Description | Praise | Images for Poems | Critical Responses
Notes & Extensions | Sound Files | Author Bio
On-line poems from Girly Man

EPC Author Page

cover image by Susan Bee (Fleurs du Mal, 2003, detail)

University of Chicago Press
Sept. 15, 2006
160 pp.
now in paper

Images for Poems
"Jacob's Ladder"

"Slap Me Five, Cleo, Mark's History"

Critical Responses


Boston Review: David Greenberg, “When That Becomes This” partly on "War Stories" (July/August 2011) & response (March 2012)

Brooklyn Rail: Gordon Tapper (March 2007)

Buffalo News: R.D. Pohll 10/13/06

EBR: "Either You're With Us and Against Us: Charles Bernstein's Girly Man, 9-11, and the Brechtian Figure of the Reader (2008)

Experimental  Fiction and Poetry:
Jefferson Hanson (2008)

David Kaufman, "Rattling the Chains of American Poetry : Charles Bernstein’s unique blend of polemic, parody and just plain invention" (12/21/06)

Harvard Review: Kathleen  Rooney (Spring 2007)

Jacket 33: Dan Thomas-Glass (July 2007)

Kansas City Star: Robert Hicks review (12/31/06)

(Norway): Martin Glaz Serup (4/7/2007) (Norweigan)

Allen Mozak on Girly Man For the Birds, Dec. 2009)

The Line Break: Tom Holmes on 12x12

The New Review: Douglas Messerli, "The Possibility of Rectitude" -- on Let's Just Say (2005)

Philadelphia Inquirer: Thomas Devaney (2/18/07)

Poetry Project Newsletter: Chuck Stebelton (April-June, 2007)

Poetry Magazine: Ange Mlinko & David Yezzi (May 2007)

Post IV: Maurice Devitt, "Girly Man: poetry as reality TV" (Irish Center for Poetry Studies, c. 2012

Publishers Weekly (8/28/2006)

The Quarterly Conversation by John Herbert Cunningham (Feb. 2009)

Meredith Quartermain on World on  Fire

Stanza: Ton van 't Hof, (in Dutch)

Susan Schultz on "Some of These Daze" in "'World Trade Center': Wrting after 9/11," the coda to A Poetics of Impasse in Modern and Contemporary American Poetry (Tuscaloosa: University of Alabama Press, 2005).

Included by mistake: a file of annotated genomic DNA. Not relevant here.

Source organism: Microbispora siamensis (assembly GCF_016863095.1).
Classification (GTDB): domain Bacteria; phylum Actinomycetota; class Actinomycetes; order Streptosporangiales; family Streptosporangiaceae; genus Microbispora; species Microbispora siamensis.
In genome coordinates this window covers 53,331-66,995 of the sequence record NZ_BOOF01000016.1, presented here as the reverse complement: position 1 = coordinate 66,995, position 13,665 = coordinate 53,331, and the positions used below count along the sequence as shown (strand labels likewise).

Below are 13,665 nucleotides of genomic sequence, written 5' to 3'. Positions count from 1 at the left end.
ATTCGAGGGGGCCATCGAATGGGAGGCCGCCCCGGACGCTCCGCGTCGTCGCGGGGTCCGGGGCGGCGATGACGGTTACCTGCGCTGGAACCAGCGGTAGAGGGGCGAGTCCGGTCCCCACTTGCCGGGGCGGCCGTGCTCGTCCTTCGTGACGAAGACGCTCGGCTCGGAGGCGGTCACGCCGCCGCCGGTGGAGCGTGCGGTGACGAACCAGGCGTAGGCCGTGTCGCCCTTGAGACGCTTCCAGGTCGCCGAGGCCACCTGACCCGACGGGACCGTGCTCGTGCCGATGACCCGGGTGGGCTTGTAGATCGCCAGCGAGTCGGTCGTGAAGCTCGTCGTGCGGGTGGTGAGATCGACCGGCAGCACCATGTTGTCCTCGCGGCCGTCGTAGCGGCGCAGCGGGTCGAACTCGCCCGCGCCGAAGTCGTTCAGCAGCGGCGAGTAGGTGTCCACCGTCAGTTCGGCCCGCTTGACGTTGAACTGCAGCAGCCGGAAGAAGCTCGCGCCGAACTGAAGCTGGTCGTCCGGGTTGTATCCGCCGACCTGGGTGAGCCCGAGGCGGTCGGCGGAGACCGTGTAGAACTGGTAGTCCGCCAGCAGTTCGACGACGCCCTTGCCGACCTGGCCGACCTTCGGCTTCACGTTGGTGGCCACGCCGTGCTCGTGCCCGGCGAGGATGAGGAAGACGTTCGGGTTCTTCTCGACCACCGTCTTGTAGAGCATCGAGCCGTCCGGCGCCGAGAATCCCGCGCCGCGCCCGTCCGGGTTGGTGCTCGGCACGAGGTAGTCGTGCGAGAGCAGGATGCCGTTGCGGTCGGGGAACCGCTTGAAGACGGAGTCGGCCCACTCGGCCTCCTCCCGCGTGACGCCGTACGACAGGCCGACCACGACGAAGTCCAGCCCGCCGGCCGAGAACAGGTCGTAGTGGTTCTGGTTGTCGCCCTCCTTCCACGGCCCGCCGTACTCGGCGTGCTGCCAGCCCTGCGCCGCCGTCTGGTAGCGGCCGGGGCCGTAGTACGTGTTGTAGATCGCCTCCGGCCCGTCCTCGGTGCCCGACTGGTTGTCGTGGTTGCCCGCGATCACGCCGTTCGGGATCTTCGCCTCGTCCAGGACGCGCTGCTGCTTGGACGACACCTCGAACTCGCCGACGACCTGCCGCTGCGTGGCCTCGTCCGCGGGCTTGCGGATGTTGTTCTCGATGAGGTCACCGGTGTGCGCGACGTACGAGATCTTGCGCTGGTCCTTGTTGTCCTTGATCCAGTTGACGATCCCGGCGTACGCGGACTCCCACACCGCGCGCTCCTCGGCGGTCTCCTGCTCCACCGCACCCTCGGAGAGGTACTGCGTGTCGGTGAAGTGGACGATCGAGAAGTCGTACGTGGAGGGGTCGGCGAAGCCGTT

Ron Silliman on World on Fire; and also on two poems from Let's Just Say: Silliman on "In Particular" and Silliman on "Thank You for Saying Thank You" (2003-4); Silliman on Girly Man (2006)

Talisman: Corinne Robins (#34 Winter/Spring 2007)

William Watkin's Blog   (March 15, 2007)

Verse: Thomas Fink (Feb. 2007)

Washinton Post: Robert Pinsky's "Poet's Choice" (1/28/07)

Notes & Extensions

"In Particular "

:Marko Niemi's javascript extension/version
:full screen version

"Jacob's Ladder"

: Nam June Paik image

"Reading Red"

: Discussion of poem in a dialog with Mei-mei Berssenbrugge, published in Conjunctions
Richard Tuttle image with text of "Loopy" (poem # 14)

"Some of These Days

: First publications & Granary Books collaboration with Mimi Gross

"Slap Me Five, Cleo, Mark's History

: Image of Bernard Duvivier's "Cleopatra"
: The Millionaire

World on Fire

: Susan Bee cover for original Nomados edition

: sheet music for "World on Fire" (1941 song)

: Discussion of poems on "Cross-Cultural Poetics" (3/15/04):  text of interview, published in Jacket

: Discussion of "In a Restless World Like This Is" on Poem Talk


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DIRECTIONS: For each pair of sentences, circle the letter, a or b, that best expresses your viewpoint.

a. Girly Man’s meanings are largely organized by luck or chance.
b. Charles Bernstein’s intentions determine what these poems mean.

a. Girly Man is indifferent to human needs.
b. Girly Man has some purpose, even if obscure.

a. Poetry like this brings the greatest happiness.
b. Poetry like this is illusory and its pleasures, transient.